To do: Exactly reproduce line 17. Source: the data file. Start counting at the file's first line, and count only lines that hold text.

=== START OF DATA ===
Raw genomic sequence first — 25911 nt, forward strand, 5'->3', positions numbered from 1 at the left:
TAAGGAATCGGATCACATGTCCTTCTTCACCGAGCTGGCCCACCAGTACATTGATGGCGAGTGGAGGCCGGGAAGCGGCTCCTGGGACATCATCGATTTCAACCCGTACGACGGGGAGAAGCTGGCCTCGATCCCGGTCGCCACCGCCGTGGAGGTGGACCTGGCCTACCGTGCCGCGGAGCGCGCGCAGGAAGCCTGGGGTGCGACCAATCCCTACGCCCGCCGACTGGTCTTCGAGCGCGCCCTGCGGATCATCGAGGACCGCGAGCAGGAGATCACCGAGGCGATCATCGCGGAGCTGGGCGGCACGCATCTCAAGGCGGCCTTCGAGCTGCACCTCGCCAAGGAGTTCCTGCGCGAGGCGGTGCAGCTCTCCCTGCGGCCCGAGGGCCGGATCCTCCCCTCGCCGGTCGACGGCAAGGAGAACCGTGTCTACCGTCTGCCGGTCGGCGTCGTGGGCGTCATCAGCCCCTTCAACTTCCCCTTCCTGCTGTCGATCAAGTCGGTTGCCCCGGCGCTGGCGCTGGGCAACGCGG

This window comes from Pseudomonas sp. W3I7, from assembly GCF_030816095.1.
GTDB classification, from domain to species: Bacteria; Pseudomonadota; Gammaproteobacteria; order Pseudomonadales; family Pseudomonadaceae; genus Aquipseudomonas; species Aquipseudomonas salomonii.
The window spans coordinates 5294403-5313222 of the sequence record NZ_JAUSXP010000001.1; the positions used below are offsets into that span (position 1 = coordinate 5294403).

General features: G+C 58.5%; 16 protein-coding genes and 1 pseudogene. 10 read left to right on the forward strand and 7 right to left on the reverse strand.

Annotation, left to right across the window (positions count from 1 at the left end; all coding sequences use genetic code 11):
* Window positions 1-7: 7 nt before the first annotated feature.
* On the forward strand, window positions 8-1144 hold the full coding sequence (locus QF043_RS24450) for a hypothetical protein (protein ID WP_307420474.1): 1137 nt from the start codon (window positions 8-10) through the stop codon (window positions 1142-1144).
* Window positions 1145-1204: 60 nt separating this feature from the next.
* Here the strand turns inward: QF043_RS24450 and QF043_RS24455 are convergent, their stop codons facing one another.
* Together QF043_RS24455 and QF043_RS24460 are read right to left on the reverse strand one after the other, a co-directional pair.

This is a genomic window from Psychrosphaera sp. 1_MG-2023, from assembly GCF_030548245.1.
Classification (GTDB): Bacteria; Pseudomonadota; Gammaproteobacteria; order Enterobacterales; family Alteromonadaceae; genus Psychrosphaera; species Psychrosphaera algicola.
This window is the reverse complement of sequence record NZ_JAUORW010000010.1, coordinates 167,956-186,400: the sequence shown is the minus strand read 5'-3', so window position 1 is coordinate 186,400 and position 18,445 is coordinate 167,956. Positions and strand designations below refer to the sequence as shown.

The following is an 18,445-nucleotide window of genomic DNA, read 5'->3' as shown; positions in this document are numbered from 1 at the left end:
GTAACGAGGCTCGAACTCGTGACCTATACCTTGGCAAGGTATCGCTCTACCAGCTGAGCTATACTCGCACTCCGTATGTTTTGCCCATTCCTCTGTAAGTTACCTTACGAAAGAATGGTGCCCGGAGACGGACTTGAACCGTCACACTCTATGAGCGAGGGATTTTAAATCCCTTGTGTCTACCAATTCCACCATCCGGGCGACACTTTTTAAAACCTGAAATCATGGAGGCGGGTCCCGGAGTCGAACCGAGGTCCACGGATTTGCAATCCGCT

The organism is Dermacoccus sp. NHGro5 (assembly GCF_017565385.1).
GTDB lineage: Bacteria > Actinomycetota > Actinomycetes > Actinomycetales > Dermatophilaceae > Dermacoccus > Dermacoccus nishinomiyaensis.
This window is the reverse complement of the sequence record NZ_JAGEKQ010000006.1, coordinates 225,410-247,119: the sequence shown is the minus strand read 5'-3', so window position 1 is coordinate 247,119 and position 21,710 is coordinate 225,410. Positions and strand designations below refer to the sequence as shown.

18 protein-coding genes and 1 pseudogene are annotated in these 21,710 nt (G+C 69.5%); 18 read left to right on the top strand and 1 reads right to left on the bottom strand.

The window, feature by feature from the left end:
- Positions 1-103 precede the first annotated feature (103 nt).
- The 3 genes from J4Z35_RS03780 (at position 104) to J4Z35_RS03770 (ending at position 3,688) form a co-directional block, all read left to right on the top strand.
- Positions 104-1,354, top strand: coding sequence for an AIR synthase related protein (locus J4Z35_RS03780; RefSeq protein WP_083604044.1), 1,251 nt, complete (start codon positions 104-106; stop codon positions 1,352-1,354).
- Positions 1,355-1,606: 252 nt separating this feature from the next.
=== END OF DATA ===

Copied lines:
GTAACGAGGCTCGAACTCGTGACCTATACCTTGGCAAGGTATCGCTCTACCAGCTGAGCTATACTCGCACTCCGTATGTTTTGCCCATTCCTCTGTAAGTTACCTTACGAAAGAATGGTGCCCGGAGACGGACTTGAACCGTCACACTCTATGAGCGAGGGATTTTAAATCCCTTGTGTCTACCAATTCCACCATCCGGGCGACACTTTTTAAAACCTGAAATCATGGAGGCGGGTCCCGGAGTCGAACCGAGGTCCACGGATTTGCAATCCGCT